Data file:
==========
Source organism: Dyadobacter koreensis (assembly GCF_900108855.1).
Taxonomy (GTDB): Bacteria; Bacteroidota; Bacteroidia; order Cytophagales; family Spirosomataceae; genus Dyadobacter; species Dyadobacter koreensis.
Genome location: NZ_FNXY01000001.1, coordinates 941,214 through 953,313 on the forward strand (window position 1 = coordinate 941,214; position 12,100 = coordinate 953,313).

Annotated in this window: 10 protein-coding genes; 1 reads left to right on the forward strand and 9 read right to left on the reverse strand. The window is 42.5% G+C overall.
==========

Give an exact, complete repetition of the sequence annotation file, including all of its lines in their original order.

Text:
Source organism: Dyadobacter koreensis (assembly GCF_900108855.1).
Taxonomy (GTDB): Bacteria; Bacteroidota; Bacteroidia; order Cytophagales; family Spirosomataceae; genus Dyadobacter; species Dyadobacter koreensis.
Genome location: NZ_FNXY01000001.1, coordinates 941,214 through 953,313 on the forward strand (window position 1 = coordinate 941,214; position 12,100 = coordinate 953,313).

Annotated in this window: 10 protein-coding genes; 1 reads left to right on the forward strand and 9 read right to left on the reverse strand. The window is 42.5% G+C overall.